NOTE ON MANAGEMENT
No. 1 : "Good managers don't make policy decisions" by H.E. Wrapp.
This paper was published in "Management Today" in 1967. Wrapp identifies five skills he has observed in good general managers:
Clearly, things are not what most people believe them to be in the top management world. Top managers do not spend most of their time making broad policy decisions, formulating objectives, conceptualising long-range plans or meditating on the role of his organisation in society.
The good manager is rarely able to think objectively about the process of management which he is practising. Any systematic explanation he gives about how he does his job is largely fictional. Even if he understands his methods, he cannot be expected to describe them since they border on manipulation - and manipulation has a social stigma attached to it.
Thus says H. Edward Wrapp.
* * * * * * * * * *
The essence of Wrapp's argument is that quantifying, M.B.O. etc. are applicable to lower levels but not to top management. Is this characteristic of top management, as reported by Wrapp, a phoney mystique required for the maintenance of power? Is it a defence mechanism to protect managers unfit for office? Or is it really management by hidden. objectives. If the latter, it would be against the long-established trend to bring objectives out into the open and to arrive at them openly. The lower levels have long since been invaded by this philosophy; is the top management, a last stronghold of playing matters close to the chest, of mystique and of amateurism - all of which would now be called bad management at the lower levels?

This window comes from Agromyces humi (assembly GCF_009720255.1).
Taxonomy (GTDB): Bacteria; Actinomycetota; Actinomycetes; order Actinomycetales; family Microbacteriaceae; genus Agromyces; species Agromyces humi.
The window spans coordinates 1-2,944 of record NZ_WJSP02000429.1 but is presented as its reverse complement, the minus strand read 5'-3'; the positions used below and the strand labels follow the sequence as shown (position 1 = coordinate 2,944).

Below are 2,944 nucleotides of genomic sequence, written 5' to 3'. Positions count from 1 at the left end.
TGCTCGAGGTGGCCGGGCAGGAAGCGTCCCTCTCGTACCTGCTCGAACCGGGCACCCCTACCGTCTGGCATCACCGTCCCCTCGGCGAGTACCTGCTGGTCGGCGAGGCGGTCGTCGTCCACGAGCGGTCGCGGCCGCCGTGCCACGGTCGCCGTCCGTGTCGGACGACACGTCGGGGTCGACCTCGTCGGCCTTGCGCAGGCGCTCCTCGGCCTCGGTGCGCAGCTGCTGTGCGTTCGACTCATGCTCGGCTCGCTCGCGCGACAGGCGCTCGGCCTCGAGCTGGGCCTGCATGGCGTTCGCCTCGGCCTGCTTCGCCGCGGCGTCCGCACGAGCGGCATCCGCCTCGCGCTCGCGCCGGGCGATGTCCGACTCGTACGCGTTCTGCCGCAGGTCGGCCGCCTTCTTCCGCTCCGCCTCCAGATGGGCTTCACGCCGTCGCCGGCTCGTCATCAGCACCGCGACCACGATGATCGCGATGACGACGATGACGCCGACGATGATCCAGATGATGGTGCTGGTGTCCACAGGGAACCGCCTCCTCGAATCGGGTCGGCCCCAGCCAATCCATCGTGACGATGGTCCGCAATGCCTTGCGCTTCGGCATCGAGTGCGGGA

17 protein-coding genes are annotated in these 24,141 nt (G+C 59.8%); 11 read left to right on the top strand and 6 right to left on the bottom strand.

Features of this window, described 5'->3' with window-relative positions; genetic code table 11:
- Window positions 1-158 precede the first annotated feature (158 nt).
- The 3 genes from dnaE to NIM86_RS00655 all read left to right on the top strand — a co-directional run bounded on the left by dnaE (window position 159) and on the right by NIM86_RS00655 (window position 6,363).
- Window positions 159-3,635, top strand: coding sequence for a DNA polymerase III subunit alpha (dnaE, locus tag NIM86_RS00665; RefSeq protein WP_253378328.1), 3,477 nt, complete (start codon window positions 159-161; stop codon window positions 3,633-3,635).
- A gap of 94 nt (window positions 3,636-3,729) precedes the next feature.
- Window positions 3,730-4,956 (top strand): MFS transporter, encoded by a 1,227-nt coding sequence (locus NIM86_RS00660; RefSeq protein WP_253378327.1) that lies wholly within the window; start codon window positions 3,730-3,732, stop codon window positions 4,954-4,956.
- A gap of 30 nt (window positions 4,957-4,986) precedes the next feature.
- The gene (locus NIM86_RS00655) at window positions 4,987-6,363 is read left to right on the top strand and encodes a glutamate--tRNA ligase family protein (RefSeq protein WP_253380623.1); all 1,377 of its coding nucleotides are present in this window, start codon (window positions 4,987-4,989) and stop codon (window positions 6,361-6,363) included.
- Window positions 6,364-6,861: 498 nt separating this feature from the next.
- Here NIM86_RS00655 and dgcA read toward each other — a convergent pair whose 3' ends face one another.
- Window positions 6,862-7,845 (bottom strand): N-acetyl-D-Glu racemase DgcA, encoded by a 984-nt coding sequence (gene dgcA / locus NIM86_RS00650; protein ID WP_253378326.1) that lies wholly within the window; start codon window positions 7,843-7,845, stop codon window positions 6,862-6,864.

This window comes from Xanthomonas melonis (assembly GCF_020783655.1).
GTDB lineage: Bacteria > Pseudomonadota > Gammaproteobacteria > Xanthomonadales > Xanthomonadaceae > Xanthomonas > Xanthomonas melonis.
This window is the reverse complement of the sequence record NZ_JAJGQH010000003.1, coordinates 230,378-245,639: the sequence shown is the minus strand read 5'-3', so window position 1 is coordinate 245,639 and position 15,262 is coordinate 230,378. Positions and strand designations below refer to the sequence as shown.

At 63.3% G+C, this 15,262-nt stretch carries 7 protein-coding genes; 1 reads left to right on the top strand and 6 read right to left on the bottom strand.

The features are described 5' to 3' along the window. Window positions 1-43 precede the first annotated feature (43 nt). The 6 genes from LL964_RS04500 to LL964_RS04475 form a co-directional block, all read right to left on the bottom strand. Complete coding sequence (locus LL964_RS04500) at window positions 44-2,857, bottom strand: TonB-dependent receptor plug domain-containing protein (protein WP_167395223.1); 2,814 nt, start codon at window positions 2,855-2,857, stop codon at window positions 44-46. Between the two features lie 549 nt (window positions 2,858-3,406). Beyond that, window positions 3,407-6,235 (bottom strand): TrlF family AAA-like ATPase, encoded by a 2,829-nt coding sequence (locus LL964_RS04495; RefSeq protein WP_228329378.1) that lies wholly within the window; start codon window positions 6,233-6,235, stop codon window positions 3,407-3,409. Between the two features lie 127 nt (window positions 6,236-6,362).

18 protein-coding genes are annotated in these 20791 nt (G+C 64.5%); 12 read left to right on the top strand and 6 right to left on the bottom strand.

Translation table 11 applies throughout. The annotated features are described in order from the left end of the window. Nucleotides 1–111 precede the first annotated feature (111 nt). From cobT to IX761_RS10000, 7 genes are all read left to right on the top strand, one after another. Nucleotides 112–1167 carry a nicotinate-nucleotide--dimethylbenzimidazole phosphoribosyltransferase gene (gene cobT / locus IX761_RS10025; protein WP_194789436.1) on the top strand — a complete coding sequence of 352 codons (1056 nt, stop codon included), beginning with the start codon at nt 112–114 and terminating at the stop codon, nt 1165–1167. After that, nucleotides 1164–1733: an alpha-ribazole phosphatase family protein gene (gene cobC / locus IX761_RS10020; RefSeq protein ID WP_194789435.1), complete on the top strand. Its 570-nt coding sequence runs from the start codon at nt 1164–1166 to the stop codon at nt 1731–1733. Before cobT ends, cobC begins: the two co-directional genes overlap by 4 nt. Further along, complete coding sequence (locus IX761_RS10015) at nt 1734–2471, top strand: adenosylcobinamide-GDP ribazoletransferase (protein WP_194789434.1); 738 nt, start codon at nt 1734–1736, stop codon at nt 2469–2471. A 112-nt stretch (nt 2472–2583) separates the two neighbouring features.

Wrapp's motives must also be taken into account in considering his paper. As a manager serving on the Boards of several Corporations he would not wish to offend his top management colleagues. Was the paper an apologia on their behalf? At the same time he would not wish to undermine the management programs, which no doubt included M.B.O. and other manifestations of a scientific approach to management, of the Business School of which he is Dean.
Wrapp says that his paper was based on research. He observed managers, without them realising they were being observed, while he worked in close collaboration with them. If this were research, 'twas grievously done. Or wer't?